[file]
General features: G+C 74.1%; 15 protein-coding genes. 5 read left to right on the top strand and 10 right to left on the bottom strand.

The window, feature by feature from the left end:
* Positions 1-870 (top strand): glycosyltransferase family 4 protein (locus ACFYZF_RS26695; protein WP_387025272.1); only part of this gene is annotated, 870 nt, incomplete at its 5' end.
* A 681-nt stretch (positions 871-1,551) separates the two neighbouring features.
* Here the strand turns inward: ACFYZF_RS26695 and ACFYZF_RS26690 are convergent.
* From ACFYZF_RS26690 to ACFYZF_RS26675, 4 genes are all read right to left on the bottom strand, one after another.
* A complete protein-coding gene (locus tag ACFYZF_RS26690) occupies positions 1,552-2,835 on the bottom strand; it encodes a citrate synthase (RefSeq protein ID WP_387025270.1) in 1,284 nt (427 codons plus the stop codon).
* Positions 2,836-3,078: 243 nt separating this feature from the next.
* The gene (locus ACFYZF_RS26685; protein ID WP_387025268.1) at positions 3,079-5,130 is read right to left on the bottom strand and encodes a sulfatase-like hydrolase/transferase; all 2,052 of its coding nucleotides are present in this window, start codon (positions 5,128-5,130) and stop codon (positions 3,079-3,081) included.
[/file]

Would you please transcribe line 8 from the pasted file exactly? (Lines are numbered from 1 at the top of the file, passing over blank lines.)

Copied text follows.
* Positions 2,836-3,078: 243 nt separating this feature from the next.